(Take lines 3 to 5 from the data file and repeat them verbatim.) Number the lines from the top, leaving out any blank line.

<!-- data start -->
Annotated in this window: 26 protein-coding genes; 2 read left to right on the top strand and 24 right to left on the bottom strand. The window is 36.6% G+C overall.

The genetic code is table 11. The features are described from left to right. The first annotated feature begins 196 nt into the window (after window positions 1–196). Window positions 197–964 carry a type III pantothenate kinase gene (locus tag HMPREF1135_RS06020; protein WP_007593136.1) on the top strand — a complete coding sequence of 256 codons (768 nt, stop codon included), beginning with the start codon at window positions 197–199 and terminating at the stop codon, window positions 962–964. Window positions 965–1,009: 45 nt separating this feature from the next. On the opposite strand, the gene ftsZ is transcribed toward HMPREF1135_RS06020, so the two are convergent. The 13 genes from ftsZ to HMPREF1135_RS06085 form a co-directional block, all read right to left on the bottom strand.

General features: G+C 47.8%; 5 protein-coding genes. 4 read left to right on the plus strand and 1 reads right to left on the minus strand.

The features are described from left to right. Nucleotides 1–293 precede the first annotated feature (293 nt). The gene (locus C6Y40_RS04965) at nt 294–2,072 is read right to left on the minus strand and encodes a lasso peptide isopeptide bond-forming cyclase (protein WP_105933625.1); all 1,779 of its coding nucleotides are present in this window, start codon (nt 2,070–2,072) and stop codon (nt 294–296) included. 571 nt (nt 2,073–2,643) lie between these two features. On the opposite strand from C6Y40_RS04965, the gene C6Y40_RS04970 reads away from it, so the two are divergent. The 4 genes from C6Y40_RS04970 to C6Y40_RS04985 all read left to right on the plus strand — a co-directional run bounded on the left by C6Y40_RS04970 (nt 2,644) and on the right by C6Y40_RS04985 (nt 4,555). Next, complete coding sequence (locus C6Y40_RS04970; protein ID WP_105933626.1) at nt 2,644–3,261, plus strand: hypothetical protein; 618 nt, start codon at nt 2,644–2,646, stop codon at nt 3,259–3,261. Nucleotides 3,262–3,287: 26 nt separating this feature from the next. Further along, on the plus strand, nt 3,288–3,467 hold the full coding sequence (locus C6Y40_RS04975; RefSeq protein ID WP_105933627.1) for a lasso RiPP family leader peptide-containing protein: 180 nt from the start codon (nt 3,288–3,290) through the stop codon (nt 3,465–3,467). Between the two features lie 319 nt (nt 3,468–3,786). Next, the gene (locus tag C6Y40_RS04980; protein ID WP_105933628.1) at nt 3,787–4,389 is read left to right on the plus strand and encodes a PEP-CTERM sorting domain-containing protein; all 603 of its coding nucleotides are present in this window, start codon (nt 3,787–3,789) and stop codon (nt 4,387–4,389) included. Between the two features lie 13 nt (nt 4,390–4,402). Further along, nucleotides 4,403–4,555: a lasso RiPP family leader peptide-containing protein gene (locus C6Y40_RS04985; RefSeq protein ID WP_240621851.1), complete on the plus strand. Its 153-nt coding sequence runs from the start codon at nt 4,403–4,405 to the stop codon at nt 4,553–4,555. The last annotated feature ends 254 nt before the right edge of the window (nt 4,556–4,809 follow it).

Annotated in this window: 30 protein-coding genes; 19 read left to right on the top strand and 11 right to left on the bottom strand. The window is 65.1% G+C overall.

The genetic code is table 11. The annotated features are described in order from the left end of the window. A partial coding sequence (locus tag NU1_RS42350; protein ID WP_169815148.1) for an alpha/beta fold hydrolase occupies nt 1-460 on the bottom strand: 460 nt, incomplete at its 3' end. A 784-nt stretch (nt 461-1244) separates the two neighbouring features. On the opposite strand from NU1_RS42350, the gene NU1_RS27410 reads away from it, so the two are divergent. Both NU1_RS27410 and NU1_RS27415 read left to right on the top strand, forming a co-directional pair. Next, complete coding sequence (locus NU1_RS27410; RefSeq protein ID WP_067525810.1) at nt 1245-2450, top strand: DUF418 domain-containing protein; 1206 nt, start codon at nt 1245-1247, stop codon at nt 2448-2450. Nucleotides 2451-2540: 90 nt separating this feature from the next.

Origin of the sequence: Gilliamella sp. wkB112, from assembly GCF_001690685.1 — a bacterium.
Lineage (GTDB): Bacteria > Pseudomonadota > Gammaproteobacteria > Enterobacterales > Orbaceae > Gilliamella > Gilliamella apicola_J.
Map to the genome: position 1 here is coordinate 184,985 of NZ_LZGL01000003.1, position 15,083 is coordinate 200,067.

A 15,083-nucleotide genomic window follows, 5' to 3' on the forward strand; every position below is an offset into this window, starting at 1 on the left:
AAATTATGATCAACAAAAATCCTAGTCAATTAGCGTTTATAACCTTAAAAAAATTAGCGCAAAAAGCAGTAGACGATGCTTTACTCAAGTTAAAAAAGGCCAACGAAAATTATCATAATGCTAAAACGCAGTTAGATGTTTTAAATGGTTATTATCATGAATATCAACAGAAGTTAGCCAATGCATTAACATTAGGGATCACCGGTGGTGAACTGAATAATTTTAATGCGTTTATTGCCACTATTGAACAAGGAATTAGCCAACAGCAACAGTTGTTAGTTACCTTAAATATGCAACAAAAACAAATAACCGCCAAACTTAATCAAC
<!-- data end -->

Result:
General features: G+C 47.8%; 5 protein-coding genes. 4 read left to right on the plus strand and 1 reads right to left on the minus strand.

The features are described from left to right. Nucleotides 1–293 precede the first annotated feature (293 nt). The gene (locus C6Y40_RS04965) at nt 294–2,072 is read right to left on the minus strand and encodes a lasso peptide isopeptide bond-forming cyclase (protein WP_105933625.1); all 1,779 of its coding nucleotides are present in this window, start codon (nt 2,070–2,072) and stop codon (nt 294–296) included. 571 nt (nt 2,073–2,643) lie between these two features. On the opposite strand from C6Y40_RS04965, the gene C6Y40_RS04970 reads away from it, so the two are divergent. The 4 genes from C6Y40_RS04970 to C6Y40_RS04985 all read left to right on the plus strand — a co-directional run bounded on the left by C6Y40_RS04970 (nt 2,644) and on the right by C6Y40_RS04985 (nt 4,555). Next, complete coding sequence (locus C6Y40_RS04970; protein ID WP_105933626.1) at nt 2,644–3,261, plus strand: hypothetical protein; 618 nt, start codon at nt 2,644–2,646, stop codon at nt 3,259–3,261. Nucleotides 3,262–3,287: 26 nt separating this feature from the next. Further along, on the plus strand, nt 3,288–3,467 hold the full coding sequence (locus C6Y40_RS04975; RefSeq protein ID WP_105933627.1) for a lasso RiPP family leader peptide-containing protein: 180 nt from the start codon (nt 3,288–3,290) through the stop codon (nt 3,465–3,467). Between the two features lie 319 nt (nt 3,468–3,786). Next, the gene (locus tag C6Y40_RS04980; protein ID WP_105933628.1) at nt 3,787–4,389 is read left to right on the plus strand and encodes a PEP-CTERM sorting domain-containing protein; all 603 of its coding nucleotides are present in this window, start codon (nt 3,787–3,789) and stop codon (nt 4,387–4,389) included. Between the two features lie 13 nt (nt 4,390–4,402). Further along, nucleotides 4,403–4,555: a lasso RiPP family leader peptide-containing protein gene (locus C6Y40_RS04985; RefSeq protein ID WP_240621851.1), complete on the plus strand. Its 153-nt coding sequence runs from the start codon at nt 4,403–4,405 to the stop codon at nt 4,553–4,555. The last annotated feature ends 254 nt before the right edge of the window (nt 4,556–4,809 follow it).

Annotated in this window: 30 protein-coding genes; 19 read left to right on the top strand and 11 right to left on the bottom strand. The window is 65.1% G+C overall.